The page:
The big city of La Paz may be a draw for younger people in Sabina Ramirez and her husband Roberto's village. But not for her. "I was born into a coca-growing family," Sabina says, "and we're going to keep it that way." The Ramirezes live in a humble two-bedroom cinder block house in the village of Irupana, in the forest region of Los Yungas. Of Aymara Indian stock, Roberto's eyes are constantly smiling. Sabina wears the traditional braid across her back, like most indigenous women from the area. Both show signs in their skin of a lifetime working under the strong Andean sun. Coca farmers in the crop's heartland, they are a new breed of growers striving to change the image of a plant that has long been used for a very synthetic—and deadly—end product: cocaine. But the Ramirezes grow organic coca. And they're hoping this can make all the difference.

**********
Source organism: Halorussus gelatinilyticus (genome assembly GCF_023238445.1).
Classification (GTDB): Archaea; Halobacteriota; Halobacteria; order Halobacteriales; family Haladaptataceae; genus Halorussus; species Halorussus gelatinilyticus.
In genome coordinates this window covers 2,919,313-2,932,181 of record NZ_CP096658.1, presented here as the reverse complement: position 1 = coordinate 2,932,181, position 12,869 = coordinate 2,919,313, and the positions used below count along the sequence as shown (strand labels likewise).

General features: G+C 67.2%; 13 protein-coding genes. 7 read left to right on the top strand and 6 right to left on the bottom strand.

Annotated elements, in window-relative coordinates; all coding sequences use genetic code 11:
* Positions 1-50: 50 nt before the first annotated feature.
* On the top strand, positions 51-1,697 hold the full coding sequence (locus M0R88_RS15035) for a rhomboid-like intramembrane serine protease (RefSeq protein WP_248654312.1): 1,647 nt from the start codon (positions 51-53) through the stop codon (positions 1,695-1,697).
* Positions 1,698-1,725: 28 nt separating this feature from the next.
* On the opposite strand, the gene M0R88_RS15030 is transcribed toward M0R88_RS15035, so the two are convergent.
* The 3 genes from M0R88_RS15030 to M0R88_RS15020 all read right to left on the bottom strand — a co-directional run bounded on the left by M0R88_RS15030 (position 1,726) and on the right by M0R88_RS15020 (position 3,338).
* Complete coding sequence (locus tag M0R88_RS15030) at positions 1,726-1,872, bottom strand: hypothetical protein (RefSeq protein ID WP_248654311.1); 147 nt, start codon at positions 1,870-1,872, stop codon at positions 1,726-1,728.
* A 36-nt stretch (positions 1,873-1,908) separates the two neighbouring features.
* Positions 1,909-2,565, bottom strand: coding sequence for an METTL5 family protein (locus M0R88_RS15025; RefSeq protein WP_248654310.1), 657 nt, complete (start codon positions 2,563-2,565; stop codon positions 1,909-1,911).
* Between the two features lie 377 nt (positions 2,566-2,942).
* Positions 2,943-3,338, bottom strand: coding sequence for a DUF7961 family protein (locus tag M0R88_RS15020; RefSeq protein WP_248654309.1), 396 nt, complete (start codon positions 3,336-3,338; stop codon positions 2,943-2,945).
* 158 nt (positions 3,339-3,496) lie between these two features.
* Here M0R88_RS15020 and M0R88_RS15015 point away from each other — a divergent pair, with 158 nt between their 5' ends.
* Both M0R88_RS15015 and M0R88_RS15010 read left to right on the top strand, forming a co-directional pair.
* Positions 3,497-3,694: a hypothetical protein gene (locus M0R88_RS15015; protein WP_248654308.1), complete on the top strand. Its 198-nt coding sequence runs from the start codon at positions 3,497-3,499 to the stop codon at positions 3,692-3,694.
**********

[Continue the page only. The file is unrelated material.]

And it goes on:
Ever since the United Nations, in its 1961 Single Convention on Narcotic Drugs, placed it alongside opium and derivatives such as morphine, heroine and cocaine, unprocessed, raw coca cannot be legally exported from Bolivia in any form. Article 49 of the treaty forbids the commercialization of coca or coca-based products, except for research or pharmaceutical purposes. However, the treaty's imprecise wording has allowed a number of products that use organic coca as an ingredient to trickle onto the market in Bolivia and neighboring countries. If development of these products continues, it might help shift U.N. and U.S. attitudes towards coca as whole. If not, the subsequent fight between farmers and government agents intent on destroying the product could turn into another all-out guerrilla war, as took place in the 1980s.